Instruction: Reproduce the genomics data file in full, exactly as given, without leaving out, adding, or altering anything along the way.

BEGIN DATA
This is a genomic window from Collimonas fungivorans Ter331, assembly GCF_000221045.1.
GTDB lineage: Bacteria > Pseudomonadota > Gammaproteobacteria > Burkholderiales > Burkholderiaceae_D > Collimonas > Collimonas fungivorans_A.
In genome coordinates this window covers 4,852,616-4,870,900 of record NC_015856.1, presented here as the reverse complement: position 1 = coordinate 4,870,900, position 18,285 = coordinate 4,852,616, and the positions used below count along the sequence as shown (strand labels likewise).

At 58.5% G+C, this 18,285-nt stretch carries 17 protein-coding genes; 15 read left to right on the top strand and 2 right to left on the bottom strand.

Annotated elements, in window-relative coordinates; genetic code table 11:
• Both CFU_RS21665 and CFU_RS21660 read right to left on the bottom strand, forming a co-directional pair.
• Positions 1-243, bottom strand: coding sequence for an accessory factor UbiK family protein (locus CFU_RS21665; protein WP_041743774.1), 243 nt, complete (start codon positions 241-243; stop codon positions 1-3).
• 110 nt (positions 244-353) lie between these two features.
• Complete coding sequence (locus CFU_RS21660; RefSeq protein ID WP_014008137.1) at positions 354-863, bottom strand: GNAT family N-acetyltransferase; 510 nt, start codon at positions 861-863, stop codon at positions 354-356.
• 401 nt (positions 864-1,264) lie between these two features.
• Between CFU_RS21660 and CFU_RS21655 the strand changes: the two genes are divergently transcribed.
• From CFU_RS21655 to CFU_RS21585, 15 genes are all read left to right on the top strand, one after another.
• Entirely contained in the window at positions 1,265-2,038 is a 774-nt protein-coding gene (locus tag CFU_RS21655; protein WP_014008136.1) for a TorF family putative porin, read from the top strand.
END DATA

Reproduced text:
This is a genomic window from Collimonas fungivorans Ter331, assembly GCF_000221045.1.
GTDB lineage: Bacteria > Pseudomonadota > Gammaproteobacteria > Burkholderiales > Burkholderiaceae_D > Collimonas > Collimonas fungivorans_A.
In genome coordinates this window covers 4,852,616-4,870,900 of record NC_015856.1, presented here as the reverse complement: position 1 = coordinate 4,870,900, position 18,285 = coordinate 4,852,616, and the positions used below count along the sequence as shown (strand labels likewise).

At 58.5% G+C, this 18,285-nt stretch carries 17 protein-coding genes; 15 read left to right on the top strand and 2 right to left on the bottom strand.

Annotated elements, in window-relative coordinates; genetic code table 11:
• Both CFU_RS21665 and CFU_RS21660 read right to left on the bottom strand, forming a co-directional pair.
• Positions 1-243, bottom strand: coding sequence for an accessory factor UbiK family protein (locus CFU_RS21665; protein WP_041743774.1), 243 nt, complete (start codon positions 241-243; stop codon positions 1-3).
• 110 nt (positions 244-353) lie between these two features.
• Complete coding sequence (locus CFU_RS21660; RefSeq protein ID WP_014008137.1) at positions 354-863, bottom strand: GNAT family N-acetyltransferase; 510 nt, start codon at positions 861-863, stop codon at positions 354-356.
• 401 nt (positions 864-1,264) lie between these two features.
• Between CFU_RS21660 and CFU_RS21655 the strand changes: the two genes are divergently transcribed.
• From CFU_RS21655 to CFU_RS21585, 15 genes are all read left to right on the top strand, one after another.
• Entirely contained in the window at positions 1,265-2,038 is a 774-nt protein-coding gene (locus tag CFU_RS21655; protein WP_014008136.1) for a TorF family putative porin, read from the top strand.